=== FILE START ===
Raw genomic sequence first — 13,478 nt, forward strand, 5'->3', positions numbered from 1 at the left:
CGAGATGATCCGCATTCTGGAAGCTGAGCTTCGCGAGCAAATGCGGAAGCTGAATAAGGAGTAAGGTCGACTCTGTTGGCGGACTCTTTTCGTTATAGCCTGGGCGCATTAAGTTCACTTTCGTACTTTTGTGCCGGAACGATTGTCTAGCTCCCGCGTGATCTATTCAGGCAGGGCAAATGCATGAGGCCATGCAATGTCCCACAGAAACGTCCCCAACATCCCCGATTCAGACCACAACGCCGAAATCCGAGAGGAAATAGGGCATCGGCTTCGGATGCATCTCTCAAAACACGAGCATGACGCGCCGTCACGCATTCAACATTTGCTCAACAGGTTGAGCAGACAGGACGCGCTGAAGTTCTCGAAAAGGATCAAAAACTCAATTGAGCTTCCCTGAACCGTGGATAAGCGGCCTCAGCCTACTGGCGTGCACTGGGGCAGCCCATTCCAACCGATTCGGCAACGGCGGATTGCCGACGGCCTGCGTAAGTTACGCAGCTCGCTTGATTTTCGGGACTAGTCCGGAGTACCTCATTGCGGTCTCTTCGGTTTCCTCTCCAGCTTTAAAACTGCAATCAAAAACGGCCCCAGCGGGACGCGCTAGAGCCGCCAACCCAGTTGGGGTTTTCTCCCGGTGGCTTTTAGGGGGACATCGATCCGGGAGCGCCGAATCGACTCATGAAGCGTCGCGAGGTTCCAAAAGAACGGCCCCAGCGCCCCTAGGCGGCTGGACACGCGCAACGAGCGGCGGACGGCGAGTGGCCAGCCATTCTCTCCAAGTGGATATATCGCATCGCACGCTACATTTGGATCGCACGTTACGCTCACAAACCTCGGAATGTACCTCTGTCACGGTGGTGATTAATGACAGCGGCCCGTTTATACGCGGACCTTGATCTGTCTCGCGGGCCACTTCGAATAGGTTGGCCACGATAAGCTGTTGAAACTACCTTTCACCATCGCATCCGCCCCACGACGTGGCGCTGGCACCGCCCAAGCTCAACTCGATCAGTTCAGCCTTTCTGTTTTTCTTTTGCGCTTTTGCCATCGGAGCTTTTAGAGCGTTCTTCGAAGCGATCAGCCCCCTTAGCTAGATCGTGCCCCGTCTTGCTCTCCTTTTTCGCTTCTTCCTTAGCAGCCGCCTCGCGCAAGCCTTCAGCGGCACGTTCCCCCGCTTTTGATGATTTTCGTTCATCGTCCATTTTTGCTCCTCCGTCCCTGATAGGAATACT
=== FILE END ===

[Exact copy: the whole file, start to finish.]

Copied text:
Raw genomic sequence first — 13,478 nt, forward strand, 5'->3', positions numbered from 1 at the left:
CGAGATGATCCGCATTCTGGAAGCTGAGCTTCGCGAGCAAATGCGGAAGCTGAATAAGGAGTAAGGTCGACTCTGTTGGCGGACTCTTTTCGTTATAGCCTGGGCGCATTAAGTTCACTTTCGTACTTTTGTGCCGGAACGATTGTCTAGCTCCCGCGTGATCTATTCAGGCAGGGCAAATGCATGAGGCCATGCAATGTCCCACAGAAACGTCCCCAACATCCCCGATTCAGACCACAACGCCGAAATCCGAGAGGAAATAGGGCATCGGCTTCGGATGCATCTCTCAAAACACGAGCATGACGCGCCGTCACGCATTCAACATTTGCTCAACAGGTTGAGCAGACAGGACGCGCTGAAGTTCTCGAAAAGGATCAAAAACTCAATTGAGCTTCCCTGAACCGTGGATAAGCGGCCTCAGCCTACTGGCGTGCACTGGGGCAGCCCATTCCAACCGATTCGGCAACGGCGGATTGCCGACGGCCTGCGTAAGTTACGCAGCTCGCTTGATTTTCGGGACTAGTCCGGAGTACCTCATTGCGGTCTCTTCGGTTTCCTCTCCAGCTTTAAAACTGCAATCAAAAACGGCCCCAGCGGGACGCGCTAGAGCCGCCAACCCAGTTGGGGTTTTCTCCCGGTGGCTTTTAGGGGGACATCGATCCGGGAGCGCCGAATCGACTCATGAAGCGTCGCGAGGTTCCAAAAGAACGGCCCCAGCGCCCCTAGGCGGCTGGACACGCGCAACGAGCGGCGGACGGCGAGTGGCCAGCCATTCTCTCCAAGTGGATATATCGCATCGCACGCTACATTTGGATCGCACGTTACGCTCACAAACCTCGGAATGTACCTCTGTCACGGTGGTGATTAATGACAGCGGCCCGTTTATACGCGGACCTTGATCTGTCTCGCGGGCCACTTCGAATAGGTTGGCCACGATAAGCTGTTGAAACTACCTTTCACCATCGCATCCGCCCCACGACGTGGCGCTGGCACCGCCCAAGCTCAACTCGATCAGTTCAGCCTTTCTGTTTTTCTTTTGCGCTTTTGCCATCGGAGCTTTTAGAGCGTTCTTCGAAGCGATCAGCCCCCTTAGCTAGATCGTGCCCCGTCTTGCTCTCCTTTTTCGCTTCTTCCTTAGCAGCCGCCTCGCGCAAGCCTTCAGCGGCACGTTCCCCCGCTTTTGATGATTTTCGTTCATCGTCCATTTTTGCTCCTCCGTCCCTGATAGGAATACT